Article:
Reidun Aafløy Hansen
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Book: A Journey towards Art - Reidun Aafløy Hansen - Kom Forlag, 160 pages
Reviewed by Tor Cederkvist

It may seem daring to call a book about an 80-year-old artist A Journey towards Art – most octogenarians have already passed the apex of their careers. Yet after studying this book, one must admit that the title is justified; Reidun Aafløy Hansen seems still to be in the midst of life's fray and with all her creative energies intact.

My first (and thus far only) direct encounter with RAH's pictures was in 1996, at Gallery 1814 Unique in Eidsvoll. Reviewing that exhibition, I wrote the following: "One precondition for joining Randi Aafløy Hansen on a journey into her pictorial world is that one must share in her interest and joy of colour. Colour as such. In her pictures colour is the primary and constructive element."

"In Reidun Aafløy Hansen's pictures, the surfaces, as far as I can understand, are not primarily forms or outlines, but carriers of colour. Colour must harmonize and engender feelings in us."

The book has many pictures, mostly chronologically ordered. RAAH's paintings from the 1980s can be characterized by rough brush strokes. These "hefty" expressionistic works reveal her alignment with Junge Wilde ("The Wild Youth") whose spiritual home in the '80s was Berlin. The pictorial conception of the CoBrA Group also undergirds these works and provides a sounding board against which they resonate. During the 1990s, however, her expression seems more to coincide with École de Paris traditions. Such is also the case for her most recent works for they are intensely coloured and, in my opinion, also the most clarified.

RAAH's oil paintings, watercolours and gouaches usually unfold on a flat pictorial plane, as Modernism dictates. She satisfies her well-developed penchant for three-dimensionality through sculptures in clay, bronze and plaster. In the same way as the expressiveness in her paintings appeals to me, so also the roughness of her fired clay sculptures, more than the relatively refined bronze works. Although skilfully executed, the latter do not incite empathy to the same extent as, for example, Face in Clay – this is far from being classically beautiful, yet it is intensely expressive in its primitive beauty.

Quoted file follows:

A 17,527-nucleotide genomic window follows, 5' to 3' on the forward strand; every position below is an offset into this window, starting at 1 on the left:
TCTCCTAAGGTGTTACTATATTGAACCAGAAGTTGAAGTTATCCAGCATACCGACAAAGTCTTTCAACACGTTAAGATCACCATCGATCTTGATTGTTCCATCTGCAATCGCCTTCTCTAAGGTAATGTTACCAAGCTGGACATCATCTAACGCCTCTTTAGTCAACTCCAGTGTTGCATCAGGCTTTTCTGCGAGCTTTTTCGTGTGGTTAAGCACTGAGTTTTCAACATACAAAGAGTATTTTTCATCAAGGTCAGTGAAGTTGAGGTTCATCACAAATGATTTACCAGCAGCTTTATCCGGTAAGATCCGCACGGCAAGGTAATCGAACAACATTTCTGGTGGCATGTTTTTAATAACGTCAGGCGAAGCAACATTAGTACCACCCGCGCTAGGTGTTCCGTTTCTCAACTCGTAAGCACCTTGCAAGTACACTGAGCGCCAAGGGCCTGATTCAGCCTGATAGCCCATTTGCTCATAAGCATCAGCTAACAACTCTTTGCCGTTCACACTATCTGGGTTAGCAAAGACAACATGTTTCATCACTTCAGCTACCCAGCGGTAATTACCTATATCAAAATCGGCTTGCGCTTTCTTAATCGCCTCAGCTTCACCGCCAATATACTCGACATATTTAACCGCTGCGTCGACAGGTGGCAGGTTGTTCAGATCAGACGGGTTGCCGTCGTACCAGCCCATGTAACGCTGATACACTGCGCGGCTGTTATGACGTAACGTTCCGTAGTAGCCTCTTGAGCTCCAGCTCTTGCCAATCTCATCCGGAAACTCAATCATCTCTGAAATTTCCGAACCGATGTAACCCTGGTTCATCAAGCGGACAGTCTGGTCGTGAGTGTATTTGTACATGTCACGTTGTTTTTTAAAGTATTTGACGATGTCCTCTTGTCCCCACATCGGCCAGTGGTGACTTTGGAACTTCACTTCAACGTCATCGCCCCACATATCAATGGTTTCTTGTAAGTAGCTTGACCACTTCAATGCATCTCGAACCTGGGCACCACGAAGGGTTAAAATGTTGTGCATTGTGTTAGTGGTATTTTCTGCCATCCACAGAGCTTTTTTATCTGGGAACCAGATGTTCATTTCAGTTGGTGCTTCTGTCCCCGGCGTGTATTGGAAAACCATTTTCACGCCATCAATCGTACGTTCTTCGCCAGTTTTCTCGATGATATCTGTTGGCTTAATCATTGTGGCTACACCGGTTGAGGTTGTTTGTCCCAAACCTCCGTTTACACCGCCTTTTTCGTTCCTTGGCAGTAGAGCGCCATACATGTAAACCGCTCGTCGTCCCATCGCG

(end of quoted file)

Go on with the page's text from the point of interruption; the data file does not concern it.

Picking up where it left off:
More than 50 of RAAH's paintings and a large number of drawings and sculptures are pictured in the book. Art historian Leena Mannila, who has written the text, emphasizes RAAH's all-round mastery as an artist, both with respect to technique and form of expression:

"RAH's thirty years as an artist is a rare and lucid example of a well-accomplished project of self-realization, through extensive processes of learning and production". Furthermore, "the scope of this learning process can be said to have been impressive".

Through the book's biographical information we learn not only that RAH is still, despite her age, very active and productive, but also that her formal art education started unusually late. Half her life was spent as a Radio - officer on Norwegian tankers and cargo ships. When in port she would visit important museums and exhibitions. Not until 50 did she enter art academy where she studied both painting and sculpting. As a "late bloomer" she is well aware that time is running out, yet still she has a captious appetite for creative activity. Succour she finds in the words of American professor of psychology Keith Simonton: "As long as the individual continues to produce, the odds of getting a hit remain unchanged, on an averageit may not even be meaningful to speak of an age decrement."

In general I do not share Simonton's view, because there are far too many examples of painters who should have laid down the paintbrush before their results began going downhill. Nevertheless, for RAAH the claim undoubtedly holds. She is still bubbling with creative energy. To my mind, the most recent pictures (Ultramarine, Red Violet and Deep Rose) are the most beautiful she has produced. Thus far.

"A wide scope: RAH's paintings range from expressionistic-figurative works to purely abstract constructions."